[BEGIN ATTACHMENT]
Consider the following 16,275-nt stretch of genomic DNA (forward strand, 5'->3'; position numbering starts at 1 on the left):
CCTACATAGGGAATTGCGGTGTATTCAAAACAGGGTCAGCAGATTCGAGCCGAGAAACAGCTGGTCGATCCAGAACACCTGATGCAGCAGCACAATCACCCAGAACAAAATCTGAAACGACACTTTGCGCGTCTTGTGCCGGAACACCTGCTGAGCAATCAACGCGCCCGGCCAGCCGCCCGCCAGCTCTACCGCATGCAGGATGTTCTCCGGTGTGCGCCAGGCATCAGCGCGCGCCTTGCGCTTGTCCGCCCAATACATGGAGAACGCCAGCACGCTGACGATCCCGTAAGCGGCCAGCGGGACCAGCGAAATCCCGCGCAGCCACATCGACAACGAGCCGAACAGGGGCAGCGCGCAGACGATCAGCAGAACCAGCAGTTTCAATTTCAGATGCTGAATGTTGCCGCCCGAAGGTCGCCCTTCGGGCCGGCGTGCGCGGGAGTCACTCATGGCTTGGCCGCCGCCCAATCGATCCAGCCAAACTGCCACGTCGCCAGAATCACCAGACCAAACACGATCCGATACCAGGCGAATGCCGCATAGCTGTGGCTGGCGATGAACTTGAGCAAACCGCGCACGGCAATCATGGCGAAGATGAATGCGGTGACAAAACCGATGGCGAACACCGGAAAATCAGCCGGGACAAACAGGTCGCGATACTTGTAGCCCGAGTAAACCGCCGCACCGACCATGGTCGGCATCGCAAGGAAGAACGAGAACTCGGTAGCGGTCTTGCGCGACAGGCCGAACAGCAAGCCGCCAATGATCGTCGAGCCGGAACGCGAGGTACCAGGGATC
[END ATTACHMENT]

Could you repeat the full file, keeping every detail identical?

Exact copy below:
Consider the following 16,275-nt stretch of genomic DNA (forward strand, 5'->3'; position numbering starts at 1 on the left):
CCTACATAGGGAATTGCGGTGTATTCAAAACAGGGTCAGCAGATTCGAGCCGAGAAACAGCTGGTCGATCCAGAACACCTGATGCAGCAGCACAATCACCCAGAACAAAATCTGAAACGACACTTTGCGCGTCTTGTGCCGGAACACCTGCTGAGCAATCAACGCGCCCGGCCAGCCGCCCGCCAGCTCTACCGCATGCAGGATGTTCTCCGGTGTGCGCCAGGCATCAGCGCGCGCCTTGCGCTTGTCCGCCCAATACATGGAGAACGCCAGCACGCTGACGATCCCGTAAGCGGCCAGCGGGACCAGCGAAATCCCGCGCAGCCACATCGACAACGAGCCGAACAGGGGCAGCGCGCAGACGATCAGCAGAACCAGCAGTTTCAATTTCAGATGCTGAATGTTGCCGCCCGAAGGTCGCCCTTCGGGCCGGCGTGCGCGGGAGTCACTCATGGCTTGGCCGCCGCCCAATCGATCCAGCCAAACTGCCACGTCGCCAGAATCACCAGACCAAACACGATCCGATACCAGGCGAATGCCGCATAGCTGTGGCTGGCGATGAACTTGAGCAAACCGCGCACGGCAATCATGGCGAAGATGAATGCGGTGACAAAACCGATGGCGAACACCGGAAAATCAGCCGGGACAAACAGGTCGCGATACTTGTAGCCCGAGTAAACCGCCGCACCGACCATGGTCGGCATCGCAAGGAAGAACGAGAACTCGGTAGCGGTCTTGCGCGACAGGCCGAACAGCAAGCCGCCAATGATCGTCGAGCCGGAACGCGAGGTACCAGGGATC